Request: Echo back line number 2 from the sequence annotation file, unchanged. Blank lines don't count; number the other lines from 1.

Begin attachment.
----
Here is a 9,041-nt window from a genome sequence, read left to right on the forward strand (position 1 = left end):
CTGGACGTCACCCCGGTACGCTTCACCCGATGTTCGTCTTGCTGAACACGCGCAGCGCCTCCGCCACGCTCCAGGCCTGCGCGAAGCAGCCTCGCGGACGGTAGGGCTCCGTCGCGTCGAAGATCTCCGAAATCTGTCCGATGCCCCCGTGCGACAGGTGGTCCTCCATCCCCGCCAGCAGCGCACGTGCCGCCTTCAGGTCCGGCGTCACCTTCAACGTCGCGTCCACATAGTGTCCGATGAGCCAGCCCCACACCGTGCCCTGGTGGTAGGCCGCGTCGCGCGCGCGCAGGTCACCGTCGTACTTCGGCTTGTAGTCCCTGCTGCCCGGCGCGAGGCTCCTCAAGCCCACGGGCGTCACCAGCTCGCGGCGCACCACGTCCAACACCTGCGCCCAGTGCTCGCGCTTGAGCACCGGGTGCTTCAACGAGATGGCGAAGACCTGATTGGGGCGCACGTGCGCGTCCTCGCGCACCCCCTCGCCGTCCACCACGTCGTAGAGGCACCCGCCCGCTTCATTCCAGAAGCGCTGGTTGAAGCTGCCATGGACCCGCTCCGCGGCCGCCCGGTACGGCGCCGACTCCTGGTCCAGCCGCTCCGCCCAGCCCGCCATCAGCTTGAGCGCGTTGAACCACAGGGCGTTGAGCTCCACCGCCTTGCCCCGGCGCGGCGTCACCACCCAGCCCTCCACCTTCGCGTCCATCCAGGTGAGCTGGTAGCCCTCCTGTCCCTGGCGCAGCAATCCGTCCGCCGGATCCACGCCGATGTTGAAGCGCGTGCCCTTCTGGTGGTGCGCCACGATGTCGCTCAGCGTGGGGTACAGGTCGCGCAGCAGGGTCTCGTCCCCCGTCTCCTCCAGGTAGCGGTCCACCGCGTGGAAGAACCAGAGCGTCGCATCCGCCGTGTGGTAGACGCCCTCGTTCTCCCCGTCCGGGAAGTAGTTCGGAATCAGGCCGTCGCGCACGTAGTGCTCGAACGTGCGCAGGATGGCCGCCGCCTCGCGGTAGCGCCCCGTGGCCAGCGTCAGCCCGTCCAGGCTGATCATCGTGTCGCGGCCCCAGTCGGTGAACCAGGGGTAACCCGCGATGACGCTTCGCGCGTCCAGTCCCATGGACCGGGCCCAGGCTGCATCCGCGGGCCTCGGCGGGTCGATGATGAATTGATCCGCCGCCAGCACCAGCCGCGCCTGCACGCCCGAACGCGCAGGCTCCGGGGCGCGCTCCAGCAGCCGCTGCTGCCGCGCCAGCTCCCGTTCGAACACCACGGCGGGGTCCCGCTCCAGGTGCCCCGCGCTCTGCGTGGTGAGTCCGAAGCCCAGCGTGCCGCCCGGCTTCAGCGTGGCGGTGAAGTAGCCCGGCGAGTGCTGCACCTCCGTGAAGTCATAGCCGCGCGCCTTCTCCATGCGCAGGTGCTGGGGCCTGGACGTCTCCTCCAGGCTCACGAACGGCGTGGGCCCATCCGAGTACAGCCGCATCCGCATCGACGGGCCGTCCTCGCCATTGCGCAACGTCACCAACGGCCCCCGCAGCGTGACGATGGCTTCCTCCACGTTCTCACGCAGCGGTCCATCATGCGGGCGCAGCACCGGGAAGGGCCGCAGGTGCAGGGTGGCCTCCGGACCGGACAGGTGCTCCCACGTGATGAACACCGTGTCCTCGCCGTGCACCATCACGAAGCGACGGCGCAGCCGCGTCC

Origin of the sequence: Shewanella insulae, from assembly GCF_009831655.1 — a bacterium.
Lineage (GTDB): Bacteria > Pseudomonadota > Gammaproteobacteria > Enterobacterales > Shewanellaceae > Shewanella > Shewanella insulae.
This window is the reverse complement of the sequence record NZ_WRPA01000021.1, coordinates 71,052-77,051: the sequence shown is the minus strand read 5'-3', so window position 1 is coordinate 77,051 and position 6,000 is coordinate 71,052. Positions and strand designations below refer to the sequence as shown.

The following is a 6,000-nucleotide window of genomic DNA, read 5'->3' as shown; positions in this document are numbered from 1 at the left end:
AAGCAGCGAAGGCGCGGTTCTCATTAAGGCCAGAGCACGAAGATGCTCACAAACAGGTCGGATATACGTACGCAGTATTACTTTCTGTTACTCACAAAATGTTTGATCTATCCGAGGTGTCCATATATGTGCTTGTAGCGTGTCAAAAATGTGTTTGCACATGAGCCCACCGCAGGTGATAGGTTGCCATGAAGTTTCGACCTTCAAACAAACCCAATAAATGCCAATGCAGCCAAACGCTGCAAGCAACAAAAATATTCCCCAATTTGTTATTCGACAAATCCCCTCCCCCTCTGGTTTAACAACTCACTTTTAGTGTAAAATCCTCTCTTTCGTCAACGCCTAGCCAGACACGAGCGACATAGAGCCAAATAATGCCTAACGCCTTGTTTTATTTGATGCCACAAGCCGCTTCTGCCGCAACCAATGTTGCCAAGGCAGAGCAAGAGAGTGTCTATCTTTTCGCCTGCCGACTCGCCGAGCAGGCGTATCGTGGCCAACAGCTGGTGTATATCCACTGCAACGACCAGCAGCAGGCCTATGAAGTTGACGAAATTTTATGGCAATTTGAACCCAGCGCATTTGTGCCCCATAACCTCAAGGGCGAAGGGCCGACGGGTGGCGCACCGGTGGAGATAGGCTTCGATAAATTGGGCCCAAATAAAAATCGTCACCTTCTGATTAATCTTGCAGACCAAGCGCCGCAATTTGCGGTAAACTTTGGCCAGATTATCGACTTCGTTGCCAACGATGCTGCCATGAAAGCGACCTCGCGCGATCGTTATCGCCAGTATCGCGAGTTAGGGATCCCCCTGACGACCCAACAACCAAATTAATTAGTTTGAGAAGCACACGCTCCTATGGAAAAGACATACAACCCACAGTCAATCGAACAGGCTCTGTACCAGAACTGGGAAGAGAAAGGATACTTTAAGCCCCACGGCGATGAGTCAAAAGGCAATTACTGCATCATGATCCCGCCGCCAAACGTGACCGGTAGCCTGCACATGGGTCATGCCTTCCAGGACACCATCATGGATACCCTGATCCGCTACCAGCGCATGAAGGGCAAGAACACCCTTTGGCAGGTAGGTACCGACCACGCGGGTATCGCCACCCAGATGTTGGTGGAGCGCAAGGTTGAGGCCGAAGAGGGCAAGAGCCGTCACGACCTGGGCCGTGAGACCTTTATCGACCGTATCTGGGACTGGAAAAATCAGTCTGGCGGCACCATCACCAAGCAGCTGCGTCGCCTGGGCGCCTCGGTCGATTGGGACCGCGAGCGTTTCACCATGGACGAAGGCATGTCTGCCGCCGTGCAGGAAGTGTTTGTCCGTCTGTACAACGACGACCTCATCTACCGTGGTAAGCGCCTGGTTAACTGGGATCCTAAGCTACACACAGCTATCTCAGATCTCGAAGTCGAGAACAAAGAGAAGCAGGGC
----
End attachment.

CTGGACGTCACCCCGGTACGCTTCACCCGATGTTCGTCTTGCTGAACACGCGCAGCGCCTCCGCCACGCTCCAGGCCTGCGCGAAGCAGCCTCGCGGACGGTAGGGCTCCGTCGCGTCGAAGATCTCCGAAATCTGTCCGATGCCCCCGTGCGACAGGTGGTCCTCCATCCCCGCCAGCAGCGCACGTGCCGCCTTCAGGTCCGGCGTCACCTTCAACGTCGCGTCCACATAGTGTCCGATGAGCCAGCCCCACACCGTGCCCTGGTGGTAGGCCGCGTCGCGCGCGCGCAGGTCACCGTCGTACTTCGGCTTGTAGTCCCTGCTGCCCGGCGCGAGGCTCCTCAAGCCCACGGGCGTCACCAGCTCGCGGCGCACCACGTCCAACACCTGCGCCCAGTGCTCGCGCTTGAGCACCGGGTGCTTCAACGAGATGGCGAAGACCTGATTGGGGCGCACGTGCGCGTCCTCGCGCACCCCCTCGCCGTCCACCACGTCGTAGAGGCACCCGCCCGCTTCATTCCAGAAGCGCTGGTTGAAGCTGCCATGGACCCGCTCCGCGGCCGCCCGGTACGGCGCCGACTCCTGGTCCAGCCGCTCCGCCCAGCCCGCCATCAGCTTGAGCGCGTTGAACCACAGGGCGTTGAGCTCCACCGCCTTGCCCCGGCGCGGCGTCACCACCCAGCCCTCCACCTTCGCGTCCATCCAGGTGAGCTGGTAGCCCTCCTGTCCCTGGCGCAGCAATCCGTCCGCCGGATCCACGCCGATGTTGAAGCGCGTGCCCTTCTGGTGGTGCGCCACGATGTCGCTCAGCGTGGGGTACAGGTCGCGCAGCAGGGTCTCGTCCCCCGTCTCCTCCAGGTAGCGGTCCACCGCGTGGAAGAACCAGAGCGTCGCATCCGCCGTGTGGTAGACGCCCTCGTTCTCCCCGTCCGGGAAGTAGTTCGGAATCAGGCCGTCGCGCACGTAGTGCTCGAACGTGCGCAGGATGGCCGCCGCCTCGCGGTAGCGCCCCGTGGCCAGCGTCAGCCCGTCCAGGCTGATCATCGTGTCGCGGCCCCAGTCGGTGAACCAGGGGTAACCCGCGATGACGCTTCGCGCGTCCAGTCCCATGGACCGGGCCCAGGCTGCATCCGCGGGCCTCGGCGGGTCGATGATGAATTGATCCGCCGCCAGCACCAGCCGCGCCTGCACGCCCGAACGCGCAGGCTCCGGGGCGCGCTCCAGCAGCCGCTGCTGCCGCGCCAGCTCCCGTTCGAACACCACGGCGGGGTCCCGCTCCAGGTGCCCCGCGCTCTGCGTGGTGAGTCCGAAGCCCAGCGTGCCGCCCGGCTTCAGCGTGGCGGTGAAGTAGCCCGGCGAGTGCTGCACCTCCGTGAAGTCATAGCCGCGCGCCTTCTCCATGCGCAGGTGCTGGGGCCTGGACGTCTCCTCCAGGCTCACGAACGGCGTGGGCCCATCCGAGTACAGCCGCATCCGCATCGACGGGCCGTCCTCGCCATTGCGCAACGTCACCAACGGCCCCCGCAGCGTGACGATGGCTTCCTCCACGTTCTCACGCAGCGGTCCATCATGCGGGCGCAGCACCGGGAAGGGCCGCAGGTGCAGGGTGGCCTCCGGACCGGACAGGTGCTCCCACGTGATGAACACCGTGTCCTCGCCGTGCACCATCACGAAGCGACGGCGCAGCCGCGTCC